An Interview with Bloomsburg University President David Soltz

Many of us have the impression that given a week off from school due to a natural disaster, the typical college student would go home to see family or take a road trip to visit friends.  The scenario we envision would probably not include staying in a flood-ravaged town without running water and scooping sewage-laced river mud out of a home twelve blocks away from the student’s apartment.  However, in the aftermath of the 2011 flood, Bloomsburg University students gave tremendously to the relief effort. In addition, the entire university community — faculty, staff, students, and administrators — came together and assisted in nearly every aspect of the relief.

We wanted to find out the exact details of the university involvement, so we went straight to the top.  Dr. David Soltz, the President of Bloomsburg University, recently took time from his busy schedule to answer questions related to the university’s role in the flood relief for Bloomsburg.  He also provided us with a detailed list of the facts and numbers associated with the university’s assistance to the effort.

Not only did the university community stick around to help, but they did so in a way that demonstrates a great deal of concern for the town they all call home — whether for four years or a lifetime.

Was there any official call from groups like The Red Cross or AGAPE, or did the Bloomsburg University community just respond to the flood relief spontaneously?

Initially the university responded spontaneously. As an official call was made, we responded directly to those needs, such as providing gloves for cleaning, food to AGAPE and porta-potties. Our efforts were coordinated with AGAPE. We sent buses to AGAPE to transport volunteers to locations where assistance was needed.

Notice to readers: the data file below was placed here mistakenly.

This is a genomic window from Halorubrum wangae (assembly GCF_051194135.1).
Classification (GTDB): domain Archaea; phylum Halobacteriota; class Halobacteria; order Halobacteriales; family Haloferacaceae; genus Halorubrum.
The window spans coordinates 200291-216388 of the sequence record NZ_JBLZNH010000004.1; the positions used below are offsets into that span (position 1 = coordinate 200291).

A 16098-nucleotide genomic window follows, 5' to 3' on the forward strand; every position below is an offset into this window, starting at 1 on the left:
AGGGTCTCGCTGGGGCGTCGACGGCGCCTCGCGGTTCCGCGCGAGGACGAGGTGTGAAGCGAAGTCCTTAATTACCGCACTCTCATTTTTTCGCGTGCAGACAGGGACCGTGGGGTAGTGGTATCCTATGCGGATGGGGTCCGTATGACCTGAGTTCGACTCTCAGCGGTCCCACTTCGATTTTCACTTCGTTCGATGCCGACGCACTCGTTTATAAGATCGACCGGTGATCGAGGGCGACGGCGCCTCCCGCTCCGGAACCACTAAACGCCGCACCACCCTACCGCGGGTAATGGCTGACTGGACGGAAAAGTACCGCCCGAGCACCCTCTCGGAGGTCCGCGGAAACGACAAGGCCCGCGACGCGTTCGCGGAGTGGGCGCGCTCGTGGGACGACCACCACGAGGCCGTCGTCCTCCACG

Are there housing issues that have arisen because of students whose residences were affected by flooding?

Fortunately, we were able to identify the potential number of students impacted early on and provide alternative housing options on campus or locally. Our Community Government Association (CGA) reached out to students, notifying them of CGA’s ability to assist them with replacing personal items and property lost, as well.

On a personal note, the tremendous involvement by the university community must make you proud.  Do you have any comments related to that?

I am very proud of the BU community. Their efforts made a great difference and exemplified our core values of community, collaboration, respect and integrity. We proudly served our close-knit community as a resource and with action.

Town and Gown relations can be difficult for any community or university.  Do you think the significant involvement in flood relief efforts will create new or ongoing opportunities for town and gown engagement?

Yes. Our involvement with the town recovery efforts has favorably changed the perception of BU faculty, staff and students for many town residents. They see us as a resource and neighbor. We’d like to continue to build upon that sense of community.

There seemed to be a heavy involvement from sports teams.  Which teams participated and who organized their efforts?

All sports teams were involved. The effort was organized by the Athletic Director Mike McFarland.

Do you have stories of faculty, staff, and students who were personally affected by the flooding?

44 faculty and staff were impacted. 120 students resided in the affected areas and an estimated 13 experienced significant loss.

Are there ongoing or future plans for flood relief assistance that will involve the university?

We are working with Bloomsburg School District to provide alternative venues for their athletic activities.  Acacia (a student greek organization) volunteered to help restore the local ball fields at Town Park.  We continue to provide assistance through a coordinated effort between BU’s SOLVE office and AGAPE.  And we currently are in discussion with town officials regarding other needs we may be able to help meet.

How can we better share these positive stories of town and gown engagement?

Communicate the outstanding academic accomplishments, community initiatives and programs that are taking place on BU’s campus. Many of our programs are open to the public and serve BU’s surrounding community, including the Celebrity Artist Series, reading and math programs, athletic camps, the Hearing and Speech Clinic, teaching and tutoring partnerships with the local school districts, and events sponsored by our living and learning communities that integrate the academic curriculum, leadership opportunities and civic engagement. Additionally, we need to communicate the impact of our students and faculty in their respective academic disciplines and local communities.